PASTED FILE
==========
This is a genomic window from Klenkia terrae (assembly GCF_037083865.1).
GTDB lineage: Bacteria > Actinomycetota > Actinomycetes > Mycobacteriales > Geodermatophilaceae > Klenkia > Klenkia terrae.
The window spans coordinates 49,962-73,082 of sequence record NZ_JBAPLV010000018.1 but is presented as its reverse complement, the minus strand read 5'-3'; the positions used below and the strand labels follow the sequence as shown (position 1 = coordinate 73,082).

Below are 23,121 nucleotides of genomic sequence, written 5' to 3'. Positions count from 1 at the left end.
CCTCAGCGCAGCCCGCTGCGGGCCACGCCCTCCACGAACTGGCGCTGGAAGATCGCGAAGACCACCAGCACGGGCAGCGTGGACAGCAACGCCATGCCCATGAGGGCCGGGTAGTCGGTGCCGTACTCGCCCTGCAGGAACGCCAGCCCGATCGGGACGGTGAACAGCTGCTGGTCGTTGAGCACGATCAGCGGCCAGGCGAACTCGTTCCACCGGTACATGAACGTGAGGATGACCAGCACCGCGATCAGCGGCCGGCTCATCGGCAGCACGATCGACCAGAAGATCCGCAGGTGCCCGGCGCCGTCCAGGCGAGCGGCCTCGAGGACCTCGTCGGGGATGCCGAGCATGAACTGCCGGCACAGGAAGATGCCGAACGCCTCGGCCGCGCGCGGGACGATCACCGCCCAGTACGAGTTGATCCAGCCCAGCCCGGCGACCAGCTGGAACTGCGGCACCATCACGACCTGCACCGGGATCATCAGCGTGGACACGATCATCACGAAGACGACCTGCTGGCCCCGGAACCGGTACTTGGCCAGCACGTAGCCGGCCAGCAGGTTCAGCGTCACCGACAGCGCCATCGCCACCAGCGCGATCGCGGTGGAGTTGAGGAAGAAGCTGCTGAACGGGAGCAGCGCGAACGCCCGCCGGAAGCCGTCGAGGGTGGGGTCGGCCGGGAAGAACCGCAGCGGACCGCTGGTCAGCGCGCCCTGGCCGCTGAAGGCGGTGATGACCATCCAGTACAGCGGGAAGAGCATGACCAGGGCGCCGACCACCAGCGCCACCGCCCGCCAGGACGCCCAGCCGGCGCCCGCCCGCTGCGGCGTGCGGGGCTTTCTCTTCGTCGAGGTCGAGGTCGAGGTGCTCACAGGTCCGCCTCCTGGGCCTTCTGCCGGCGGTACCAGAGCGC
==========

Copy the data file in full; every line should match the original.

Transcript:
This is a genomic window from Klenkia terrae (assembly GCF_037083865.1).
GTDB lineage: Bacteria > Actinomycetota > Actinomycetes > Mycobacteriales > Geodermatophilaceae > Klenkia > Klenkia terrae.
The window spans coordinates 49,962-73,082 of sequence record NZ_JBAPLV010000018.1 but is presented as its reverse complement, the minus strand read 5'-3'; the positions used below and the strand labels follow the sequence as shown (position 1 = coordinate 73,082).

Below are 23,121 nucleotides of genomic sequence, written 5' to 3'. Positions count from 1 at the left end.
CCTCAGCGCAGCCCGCTGCGGGCCACGCCCTCCACGAACTGGCGCTGGAAGATCGCGAAGACCACCAGCACGGGCAGCGTGGACAGCAACGCCATGCCCATGAGGGCCGGGTAGTCGGTGCCGTACTCGCCCTGCAGGAACGCCAGCCCGATCGGGACGGTGAACAGCTGCTGGTCGTTGAGCACGATCAGCGGCCAGGCGAACTCGTTCCACCGGTACATGAACGTGAGGATGACCAGCACCGCGATCAGCGGCCGGCTCATCGGCAGCACGATCGACCAGAAGATCCGCAGGTGCCCGGCGCCGTCCAGGCGAGCGGCCTCGAGGACCTCGTCGGGGATGCCGAGCATGAACTGCCGGCACAGGAAGATGCCGAACGCCTCGGCCGCGCGCGGGACGATCACCGCCCAGTACGAGTTGATCCAGCCCAGCCCGGCGACCAGCTGGAACTGCGGCACCATCACGACCTGCACCGGGATCATCAGCGTGGACACGATCATCACGAAGACGACCTGCTGGCCCCGGAACCGGTACTTGGCCAGCACGTAGCCGGCCAGCAGGTTCAGCGTCACCGACAGCGCCATCGCCACCAGCGCGATCGCGGTGGAGTTGAGGAAGAAGCTGCTGAACGGGAGCAGCGCGAACGCCCGCCGGAAGCCGTCGAGGGTGGGGTCGGCCGGGAAGAACCGCAGCGGACCGCTGGTCAGCGCGCCCTGGCCGCTGAAGGCGGTGATGACCATCCAGTACAGCGGGAAGAGCATGACCAGGGCGCCGACCACCAGCGCCACCGCCCGCCAGGACGCCCAGCCGGCGCCCGCCCGCTGCGGCGTGCGGGGCTTTCTCTTCGTCGAGGTCGAGGTCGAGGTGCTCACAGGTCCGCCTCCTGGGCCTTCTGCCGGCGGTACCAGAGCGC